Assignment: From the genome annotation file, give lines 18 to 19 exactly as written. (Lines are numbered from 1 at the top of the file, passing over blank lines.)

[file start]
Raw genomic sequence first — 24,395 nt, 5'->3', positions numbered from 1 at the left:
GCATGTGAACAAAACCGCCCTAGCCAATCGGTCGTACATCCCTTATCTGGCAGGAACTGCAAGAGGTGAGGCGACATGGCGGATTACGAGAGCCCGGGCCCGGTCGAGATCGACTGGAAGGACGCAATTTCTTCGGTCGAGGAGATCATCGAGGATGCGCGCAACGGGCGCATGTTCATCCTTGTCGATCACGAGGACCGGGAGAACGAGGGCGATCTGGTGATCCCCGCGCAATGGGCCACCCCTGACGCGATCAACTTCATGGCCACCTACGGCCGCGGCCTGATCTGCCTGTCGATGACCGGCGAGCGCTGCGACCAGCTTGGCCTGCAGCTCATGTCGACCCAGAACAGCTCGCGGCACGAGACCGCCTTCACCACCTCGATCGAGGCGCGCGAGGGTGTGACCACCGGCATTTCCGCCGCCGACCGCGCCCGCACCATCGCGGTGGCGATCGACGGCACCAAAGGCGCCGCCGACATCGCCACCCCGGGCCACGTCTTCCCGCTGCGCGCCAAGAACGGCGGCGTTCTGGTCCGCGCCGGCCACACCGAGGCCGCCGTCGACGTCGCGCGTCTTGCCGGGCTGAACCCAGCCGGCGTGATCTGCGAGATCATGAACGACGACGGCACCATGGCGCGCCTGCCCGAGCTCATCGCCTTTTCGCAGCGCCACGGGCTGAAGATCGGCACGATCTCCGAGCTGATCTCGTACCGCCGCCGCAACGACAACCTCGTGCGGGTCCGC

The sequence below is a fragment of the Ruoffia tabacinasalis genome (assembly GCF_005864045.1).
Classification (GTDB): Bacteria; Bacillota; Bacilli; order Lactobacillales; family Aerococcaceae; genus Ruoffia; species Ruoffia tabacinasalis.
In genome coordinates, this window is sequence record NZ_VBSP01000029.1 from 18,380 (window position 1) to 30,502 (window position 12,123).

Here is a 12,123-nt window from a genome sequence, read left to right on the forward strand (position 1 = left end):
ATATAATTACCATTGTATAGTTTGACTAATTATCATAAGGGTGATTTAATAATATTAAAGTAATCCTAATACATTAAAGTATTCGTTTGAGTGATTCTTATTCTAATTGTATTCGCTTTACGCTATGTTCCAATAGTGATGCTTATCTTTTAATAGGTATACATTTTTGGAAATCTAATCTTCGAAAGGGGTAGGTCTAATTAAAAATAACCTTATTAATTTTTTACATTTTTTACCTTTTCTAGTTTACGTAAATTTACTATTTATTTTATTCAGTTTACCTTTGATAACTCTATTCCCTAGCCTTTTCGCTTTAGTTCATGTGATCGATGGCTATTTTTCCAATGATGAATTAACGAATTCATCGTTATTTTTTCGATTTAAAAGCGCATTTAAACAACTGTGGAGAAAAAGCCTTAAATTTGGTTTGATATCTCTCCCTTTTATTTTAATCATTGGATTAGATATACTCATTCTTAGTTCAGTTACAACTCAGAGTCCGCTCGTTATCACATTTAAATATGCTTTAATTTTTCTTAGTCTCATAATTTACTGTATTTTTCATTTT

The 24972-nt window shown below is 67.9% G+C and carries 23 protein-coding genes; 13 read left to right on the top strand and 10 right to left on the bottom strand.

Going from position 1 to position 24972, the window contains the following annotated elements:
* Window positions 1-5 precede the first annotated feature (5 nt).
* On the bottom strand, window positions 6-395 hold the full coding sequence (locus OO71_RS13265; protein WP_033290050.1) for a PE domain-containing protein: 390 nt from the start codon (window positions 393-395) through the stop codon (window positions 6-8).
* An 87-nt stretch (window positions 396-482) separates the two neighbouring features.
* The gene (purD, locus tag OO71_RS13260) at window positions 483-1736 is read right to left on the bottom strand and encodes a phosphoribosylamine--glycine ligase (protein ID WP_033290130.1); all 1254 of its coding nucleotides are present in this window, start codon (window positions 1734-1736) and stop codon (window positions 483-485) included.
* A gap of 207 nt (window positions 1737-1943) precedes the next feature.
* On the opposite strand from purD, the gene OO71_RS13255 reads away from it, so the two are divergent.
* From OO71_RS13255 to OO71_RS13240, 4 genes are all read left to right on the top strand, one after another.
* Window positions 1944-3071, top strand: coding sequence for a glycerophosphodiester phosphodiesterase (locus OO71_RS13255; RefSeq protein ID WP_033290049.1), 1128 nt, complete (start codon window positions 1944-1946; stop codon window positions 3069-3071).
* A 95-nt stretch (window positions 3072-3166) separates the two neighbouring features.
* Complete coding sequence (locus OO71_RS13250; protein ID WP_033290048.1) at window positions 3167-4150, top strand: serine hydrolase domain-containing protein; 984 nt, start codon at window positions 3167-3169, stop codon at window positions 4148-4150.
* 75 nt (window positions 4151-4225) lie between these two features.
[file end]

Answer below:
* A 95-nt stretch (window positions 3072-3166) separates the two neighbouring features.
* Complete coding sequence (locus OO71_RS13250; protein ID WP_033290048.1) at window positions 3167-4150, top strand: serine hydrolase domain-containing protein; 984 nt, start codon at window positions 3167-3169, stop codon at window positions 4148-4150.